What Is the Interest Rate on a Bond Called?

There are two types of interest rates commonly associated with bonds: coupon rates and bond yields. The coupon rate is the more straightforward of the two and reflects the cash payment made to bondholders as a percentage of the bond's par value, which is the amount the bond issuer must pay at maturity. For example, if a bond is issued at a par value of $1,000 and has a 5 percent annual coupon rate, bondholders receive cash payments of $50 every year -- $1,000 par value multiplied by the 5 percent coupon rate.

Bond yields are slightly more complicated, because they:

  • Represent expected returns associated with holding the bond to maturity
  • Are a measure of risk -- higher yields are associated with higher levels of risk
  • Are used to price to price bonds, as they are converted into a present value factor that is applied to the cash flows
  • Increase for a particular bond when that bond's price decreases, and vice-versa.

Time Value of Money

The underlying premise of bond valuation is the time value of money, which holds that a dollar received today is more valuable than a dollar received in the future. A bond's value is the present value of its coupon payments and principal repayment. If a one-year bond generated a $50 coupon payment and a $100 principal repayment, its value would be $150 before considering the time value of money. Bond yields are the market's way of assigning risk to a bond's cash flows. Bond yields mostly reflect default risk -- the risk that the timing or amount of expected cash payments will vary from what is expected.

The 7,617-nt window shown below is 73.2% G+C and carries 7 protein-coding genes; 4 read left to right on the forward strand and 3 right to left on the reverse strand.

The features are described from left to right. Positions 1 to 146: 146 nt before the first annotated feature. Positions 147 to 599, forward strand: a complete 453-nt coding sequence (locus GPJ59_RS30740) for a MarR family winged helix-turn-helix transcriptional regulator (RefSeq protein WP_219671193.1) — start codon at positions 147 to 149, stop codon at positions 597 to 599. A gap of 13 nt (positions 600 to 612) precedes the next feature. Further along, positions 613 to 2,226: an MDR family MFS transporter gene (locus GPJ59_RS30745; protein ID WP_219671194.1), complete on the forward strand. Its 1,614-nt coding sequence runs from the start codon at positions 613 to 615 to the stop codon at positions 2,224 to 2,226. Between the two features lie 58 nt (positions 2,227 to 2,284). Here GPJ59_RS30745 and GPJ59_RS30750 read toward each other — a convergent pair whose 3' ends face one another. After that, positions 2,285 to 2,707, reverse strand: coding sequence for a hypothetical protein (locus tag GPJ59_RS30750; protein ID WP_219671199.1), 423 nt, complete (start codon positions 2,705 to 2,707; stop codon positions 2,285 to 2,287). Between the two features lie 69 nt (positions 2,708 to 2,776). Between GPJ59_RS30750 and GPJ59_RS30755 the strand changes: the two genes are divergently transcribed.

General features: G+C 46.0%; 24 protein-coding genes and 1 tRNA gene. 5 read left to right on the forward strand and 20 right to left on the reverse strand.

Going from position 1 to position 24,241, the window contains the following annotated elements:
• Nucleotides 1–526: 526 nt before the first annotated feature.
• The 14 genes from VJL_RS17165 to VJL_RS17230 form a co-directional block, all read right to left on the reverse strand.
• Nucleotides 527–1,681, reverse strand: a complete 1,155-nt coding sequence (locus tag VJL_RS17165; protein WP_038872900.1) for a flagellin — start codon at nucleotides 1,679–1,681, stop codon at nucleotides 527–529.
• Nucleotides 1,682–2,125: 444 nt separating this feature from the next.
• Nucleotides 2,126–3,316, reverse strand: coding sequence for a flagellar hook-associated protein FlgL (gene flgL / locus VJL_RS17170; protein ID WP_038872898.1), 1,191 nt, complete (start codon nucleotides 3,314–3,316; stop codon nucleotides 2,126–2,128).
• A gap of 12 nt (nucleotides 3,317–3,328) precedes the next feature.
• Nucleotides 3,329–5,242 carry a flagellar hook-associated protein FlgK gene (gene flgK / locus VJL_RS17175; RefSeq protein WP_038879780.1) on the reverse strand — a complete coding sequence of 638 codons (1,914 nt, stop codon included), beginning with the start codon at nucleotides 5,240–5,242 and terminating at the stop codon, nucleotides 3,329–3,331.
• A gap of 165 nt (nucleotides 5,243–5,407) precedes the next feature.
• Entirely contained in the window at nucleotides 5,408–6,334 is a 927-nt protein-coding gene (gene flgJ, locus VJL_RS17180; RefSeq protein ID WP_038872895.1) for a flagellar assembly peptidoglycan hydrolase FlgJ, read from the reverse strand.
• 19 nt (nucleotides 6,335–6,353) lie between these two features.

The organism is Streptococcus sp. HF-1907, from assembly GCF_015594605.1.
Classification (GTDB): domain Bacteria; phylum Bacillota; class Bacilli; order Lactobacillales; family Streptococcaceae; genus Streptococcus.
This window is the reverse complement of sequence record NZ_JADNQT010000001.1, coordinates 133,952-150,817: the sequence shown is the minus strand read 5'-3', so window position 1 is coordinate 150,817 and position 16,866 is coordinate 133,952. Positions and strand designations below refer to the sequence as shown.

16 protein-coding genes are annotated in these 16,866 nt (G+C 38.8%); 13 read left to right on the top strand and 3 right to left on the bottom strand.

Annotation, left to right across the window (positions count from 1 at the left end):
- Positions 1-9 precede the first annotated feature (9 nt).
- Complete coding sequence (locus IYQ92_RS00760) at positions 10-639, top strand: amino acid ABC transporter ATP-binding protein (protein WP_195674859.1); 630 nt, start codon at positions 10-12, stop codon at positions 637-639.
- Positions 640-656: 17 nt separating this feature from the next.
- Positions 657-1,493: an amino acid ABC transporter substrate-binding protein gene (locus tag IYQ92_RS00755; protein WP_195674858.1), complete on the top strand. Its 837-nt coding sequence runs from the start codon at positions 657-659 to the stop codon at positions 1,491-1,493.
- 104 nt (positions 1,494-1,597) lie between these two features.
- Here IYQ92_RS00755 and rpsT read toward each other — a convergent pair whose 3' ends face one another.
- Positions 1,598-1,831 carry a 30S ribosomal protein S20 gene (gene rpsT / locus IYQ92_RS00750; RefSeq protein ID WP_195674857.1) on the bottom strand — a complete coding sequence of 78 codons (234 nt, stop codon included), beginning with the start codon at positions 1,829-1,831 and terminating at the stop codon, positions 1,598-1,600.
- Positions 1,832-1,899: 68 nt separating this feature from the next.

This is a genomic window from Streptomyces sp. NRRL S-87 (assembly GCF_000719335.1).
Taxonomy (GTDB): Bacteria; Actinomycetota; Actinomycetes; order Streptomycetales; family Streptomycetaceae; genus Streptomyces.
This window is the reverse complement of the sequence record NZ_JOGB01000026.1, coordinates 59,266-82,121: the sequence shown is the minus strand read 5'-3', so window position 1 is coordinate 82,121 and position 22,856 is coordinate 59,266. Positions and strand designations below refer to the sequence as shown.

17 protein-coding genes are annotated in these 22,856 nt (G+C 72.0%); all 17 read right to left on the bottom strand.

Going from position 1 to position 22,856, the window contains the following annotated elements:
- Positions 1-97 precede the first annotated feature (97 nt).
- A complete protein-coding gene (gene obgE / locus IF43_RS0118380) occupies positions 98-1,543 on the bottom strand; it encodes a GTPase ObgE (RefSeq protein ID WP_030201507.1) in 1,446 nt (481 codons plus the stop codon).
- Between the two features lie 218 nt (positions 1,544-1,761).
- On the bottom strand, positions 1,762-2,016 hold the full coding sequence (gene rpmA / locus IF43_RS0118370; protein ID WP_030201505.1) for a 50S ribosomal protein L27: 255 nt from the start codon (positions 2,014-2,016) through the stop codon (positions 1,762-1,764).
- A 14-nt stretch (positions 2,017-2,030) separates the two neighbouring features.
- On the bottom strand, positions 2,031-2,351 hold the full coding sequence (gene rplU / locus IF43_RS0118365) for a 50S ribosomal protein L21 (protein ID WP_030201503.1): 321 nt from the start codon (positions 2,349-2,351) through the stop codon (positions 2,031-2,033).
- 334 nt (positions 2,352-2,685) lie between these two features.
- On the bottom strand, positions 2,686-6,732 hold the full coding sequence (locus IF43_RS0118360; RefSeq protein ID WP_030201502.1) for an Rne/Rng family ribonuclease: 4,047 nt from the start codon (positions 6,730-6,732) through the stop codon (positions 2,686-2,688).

Opportunity Cost

In the market, Treasury bond yields are referred to as the risk-free rate, because Treasury bonds are the safest bond investments available. If a 10-year Treasury bond has a bond yield of 3 percent, and Company X has a 10-year bond yield of 5 percent, the difference between the two yields is referred to as a spread. The spread represents default risk. Company X's bond's yield more, because investors demand to be compensated for taking on Company X's default risk. Spreads also can widen for bonds with longer maturities, because defaults tend to increase over time. Other factors such as liquidity risk and bond type also can cause changes in bond yields, as investors demand compensation for each additional risk factor. Each additional risk factor reflects an opportunity cost to the investor, who can theoretically invest in comparable bonds, minus each particular risk factor.

Premiums and Discounts

When a bond is issued, if its yield is higher than its coupon rate, it is issued at a discount to par. This is because investors discount the bond offering, because the coupon rate, which is a guaranteed yield, is lower than the market yields investors assign to comparable bond offerings. If the yield increases, the bond's price decreases, because the increase in yield reflects investors' perceptions that based on market conditions or specific information regarding the company's financial performance, more risk is associated with the expected cash payments associated with the bond.